Thursday, April 14, 2011

Moving Target: Who are Book Reviews Really For?

I did my column for Jessewave this week, and the topic was the new -- and not always healthy -- changing relationship between reviewers and authors.

Now the purpose of the column was not to hurt anyone's feelings -- these columns are never intended to hurt feelings, but merely to introduce a topic of discussion that I think needs...discussing.

Anyway, it quickly became clear that many reviewers were hurt/resentful/indignant -- or just plain surprised -- at the idea that authors might not read their own reviews.

And in a way this gets right to the heart of the conflict. Reviewers say that they write reviews for readers, not authors. When authors unwisely respond to reviews that seem unfair or inaccurate or malicious or whatever, the authors are generally slammed with the Crazy stamp, reminded that reviews are for readers and not authors, and sent away to bed without supper.

You see what I'm getting at?

You can't justify writing anything you like, no matter how unfair or offensive, based on reviews-are-for-readers-not-authors but then be upset at the idea authors might choose not to read those reviews. You can't insist that you don't need any qualifications or credentials or standards or anything but your personal opinion, but then be outraged if authors dare to suggest they aren't going to listen to you.

We've got this nutty conflict where we want authors to regard our reviews as they would regard a review in the New Yorker, but we don't want to be restrained or inhibited in anything we say -- nor is the author allowed to respond. Any response is considered a flagrant violation of the reviewer/author rules of conduct.

But those rules of conduct are changing because reviewing itself is changing.

And you can't have it both ways. You can't insist that you're free to write anything you want without any restriction because you're "writing for readers not authors" but then be angry or hurt if authors choose not to read and interact with you. Or if we do interact in a way you don't like, throw the, er, book at us for violating the Code of Conduct.

It was very clear from the comments to the post that many reviewers do write partially for the writer, and that they hope their reviews will have some effect for good on the writer. So I suspect that we all need to stop pretending that reviews are only for readers because in this new reviewer/author paradigm, some reviewers are most certainly hoping to influence authors. Why are we pretending otherwise?

Now what does that ultimately mean for all of us? I have no idea. It's the starting point of the discussion, not the answer. I think it means we all need to be a little more self-aware of how we're interacting and what our real expectations are.


  1. I haven't yet read the post on Jessewave (due to time), but I know I write reviews because I want to help--whether it's a reader deciding to buy the book or an author looking for feedback. Maybe it's because I'm small time, but I don't really expect anyone to read my reviews, so I'm pleased with whoever does (and whoever takes the time to comment). Maybe I'm too zen about the whole thing, but reviewers acting like they can't be wrong (err, misguided) in their review is the same as authors thinking their books are perfect/shouldn't be given negative reviews.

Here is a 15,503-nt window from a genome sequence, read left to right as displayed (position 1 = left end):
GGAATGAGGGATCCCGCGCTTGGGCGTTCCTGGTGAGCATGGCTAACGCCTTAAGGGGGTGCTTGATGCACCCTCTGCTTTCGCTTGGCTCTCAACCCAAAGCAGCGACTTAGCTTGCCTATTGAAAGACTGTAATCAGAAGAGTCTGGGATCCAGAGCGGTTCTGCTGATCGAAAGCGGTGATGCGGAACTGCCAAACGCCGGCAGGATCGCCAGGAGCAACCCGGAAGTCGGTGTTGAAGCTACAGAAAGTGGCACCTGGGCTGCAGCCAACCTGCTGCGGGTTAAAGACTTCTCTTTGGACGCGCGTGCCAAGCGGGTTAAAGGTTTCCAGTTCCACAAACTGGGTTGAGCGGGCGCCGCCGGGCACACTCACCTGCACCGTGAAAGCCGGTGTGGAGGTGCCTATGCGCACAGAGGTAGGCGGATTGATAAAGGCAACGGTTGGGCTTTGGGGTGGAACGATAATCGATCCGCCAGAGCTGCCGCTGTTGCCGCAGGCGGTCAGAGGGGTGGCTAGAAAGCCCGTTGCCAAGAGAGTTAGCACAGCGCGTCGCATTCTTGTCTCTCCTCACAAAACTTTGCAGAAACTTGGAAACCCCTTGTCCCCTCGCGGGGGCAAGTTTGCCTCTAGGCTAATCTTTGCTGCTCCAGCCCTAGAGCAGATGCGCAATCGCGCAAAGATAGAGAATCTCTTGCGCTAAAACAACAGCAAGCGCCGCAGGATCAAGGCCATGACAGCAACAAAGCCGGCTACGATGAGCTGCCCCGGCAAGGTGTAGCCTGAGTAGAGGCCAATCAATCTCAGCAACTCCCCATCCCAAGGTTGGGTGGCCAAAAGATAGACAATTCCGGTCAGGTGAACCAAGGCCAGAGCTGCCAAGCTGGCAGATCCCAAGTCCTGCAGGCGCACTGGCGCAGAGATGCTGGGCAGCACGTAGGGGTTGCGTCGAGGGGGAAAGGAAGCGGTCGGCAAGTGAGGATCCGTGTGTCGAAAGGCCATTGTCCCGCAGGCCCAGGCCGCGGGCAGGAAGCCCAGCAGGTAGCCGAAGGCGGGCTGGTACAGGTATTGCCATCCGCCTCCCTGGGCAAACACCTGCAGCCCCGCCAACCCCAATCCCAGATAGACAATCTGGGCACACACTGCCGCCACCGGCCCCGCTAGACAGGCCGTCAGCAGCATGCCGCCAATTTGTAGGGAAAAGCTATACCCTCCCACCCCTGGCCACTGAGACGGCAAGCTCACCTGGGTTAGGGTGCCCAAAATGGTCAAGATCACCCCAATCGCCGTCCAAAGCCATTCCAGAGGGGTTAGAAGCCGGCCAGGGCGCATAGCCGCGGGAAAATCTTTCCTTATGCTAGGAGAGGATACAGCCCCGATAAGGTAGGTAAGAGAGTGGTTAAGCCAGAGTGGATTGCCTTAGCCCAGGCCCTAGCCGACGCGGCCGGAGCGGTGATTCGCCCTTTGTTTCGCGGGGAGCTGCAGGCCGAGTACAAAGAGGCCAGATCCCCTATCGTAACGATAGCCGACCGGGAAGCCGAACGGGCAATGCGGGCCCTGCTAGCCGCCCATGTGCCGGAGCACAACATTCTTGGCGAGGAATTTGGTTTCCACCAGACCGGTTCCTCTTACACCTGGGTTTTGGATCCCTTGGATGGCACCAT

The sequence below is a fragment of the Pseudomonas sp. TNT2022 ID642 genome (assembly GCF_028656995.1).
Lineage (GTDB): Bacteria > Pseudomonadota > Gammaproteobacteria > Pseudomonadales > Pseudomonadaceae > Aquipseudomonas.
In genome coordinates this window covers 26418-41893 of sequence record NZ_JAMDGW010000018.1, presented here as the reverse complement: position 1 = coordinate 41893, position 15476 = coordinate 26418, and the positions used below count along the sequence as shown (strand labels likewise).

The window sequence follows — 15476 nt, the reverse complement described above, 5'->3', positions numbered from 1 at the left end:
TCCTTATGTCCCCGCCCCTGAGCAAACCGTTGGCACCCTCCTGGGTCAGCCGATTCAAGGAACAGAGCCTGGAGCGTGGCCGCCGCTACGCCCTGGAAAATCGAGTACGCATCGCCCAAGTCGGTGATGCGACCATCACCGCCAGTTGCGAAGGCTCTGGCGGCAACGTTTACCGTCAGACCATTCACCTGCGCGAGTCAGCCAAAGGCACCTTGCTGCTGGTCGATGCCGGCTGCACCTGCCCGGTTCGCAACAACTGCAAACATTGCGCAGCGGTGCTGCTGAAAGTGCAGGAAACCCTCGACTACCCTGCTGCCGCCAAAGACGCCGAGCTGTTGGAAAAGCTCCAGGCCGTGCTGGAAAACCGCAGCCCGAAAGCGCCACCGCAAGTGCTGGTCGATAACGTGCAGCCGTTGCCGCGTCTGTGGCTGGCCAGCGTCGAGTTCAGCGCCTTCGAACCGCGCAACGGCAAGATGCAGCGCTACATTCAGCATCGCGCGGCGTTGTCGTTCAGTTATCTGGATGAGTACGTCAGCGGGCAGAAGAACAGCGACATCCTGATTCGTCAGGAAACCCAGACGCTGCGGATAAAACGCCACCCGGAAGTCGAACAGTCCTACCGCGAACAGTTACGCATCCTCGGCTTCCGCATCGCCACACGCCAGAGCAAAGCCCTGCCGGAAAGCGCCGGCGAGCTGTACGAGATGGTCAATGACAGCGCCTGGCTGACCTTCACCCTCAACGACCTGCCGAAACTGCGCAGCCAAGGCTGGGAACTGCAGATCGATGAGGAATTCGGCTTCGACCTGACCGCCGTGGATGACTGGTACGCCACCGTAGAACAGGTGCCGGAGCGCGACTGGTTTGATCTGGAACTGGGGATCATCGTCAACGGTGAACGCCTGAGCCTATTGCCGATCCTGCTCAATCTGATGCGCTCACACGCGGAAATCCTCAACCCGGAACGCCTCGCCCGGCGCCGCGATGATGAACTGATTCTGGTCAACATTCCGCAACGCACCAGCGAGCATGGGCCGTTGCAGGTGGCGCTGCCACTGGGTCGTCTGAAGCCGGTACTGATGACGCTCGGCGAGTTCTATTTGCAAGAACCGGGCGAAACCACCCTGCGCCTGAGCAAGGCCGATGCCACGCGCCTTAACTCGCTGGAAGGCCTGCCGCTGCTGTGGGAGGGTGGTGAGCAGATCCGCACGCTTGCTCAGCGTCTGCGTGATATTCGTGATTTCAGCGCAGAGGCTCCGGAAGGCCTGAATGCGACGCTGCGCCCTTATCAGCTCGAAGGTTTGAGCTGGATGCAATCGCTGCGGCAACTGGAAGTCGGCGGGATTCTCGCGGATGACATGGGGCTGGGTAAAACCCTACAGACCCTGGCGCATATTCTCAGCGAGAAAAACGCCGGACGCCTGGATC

No one wants their creative endeavor torn into, but if someone can't handle it, then they probably shouldn't publish it for public consumption. It'd be nice if everyone could be respectful in their reviews/responses, but it's not going to happen. As long as what's being said isn't false, then I think some people need to calm down.

  2. We write for different reasons but we all publish because we want to share our work -- be it fiction or non-fiction. And it's great when other people appreciate what we do, but that appreciation is never universal. And anyone who expects universal praise for anything in their life is doomed to disappointment.

    Even those who love us best find things to criticize. Let alone those who don't know us except through our creative endeavors.

    There's room out there for all kinds of reviews. Informal reviews and formal reviews and interpretative dance routines. And while I can offer my opinion on how reviews should be written, and reviewers can offer opinion on how my books should be written, basically we're all going to do what we want, what the creative spirit drives us to do.

    All we can hope is that we do the best we can and that we're professional -- or at least self-aware -- in our actions.

  3. I try to make sure I don't type anything that I wouldn't want to be used as a quote. Once you put something in writing (especially in cyberspace) you no longer control who sees it or the context in which it's placed.
    The printed word doesn't have the benefit of facial expression or tone of voice to soften it's impact. Reader's can't always tell if the writer is being sarcastic or going for humour.
    Both authors and reviewers need to step back from these flame wars. A little professional courtesy can go a long way.

  4. Thanks, Pender. I think a great rule of thumb is...just give people the benefit of the doubt. A little tolerance goes a long way toward peaceful interaction.

    Sometimes people who spend a lot of time on the net have a tendency to live for the drama and the blowups, and often there really isn't a lot to get worked up about if you stop and consider the other person's viewpoint for just a few seconds.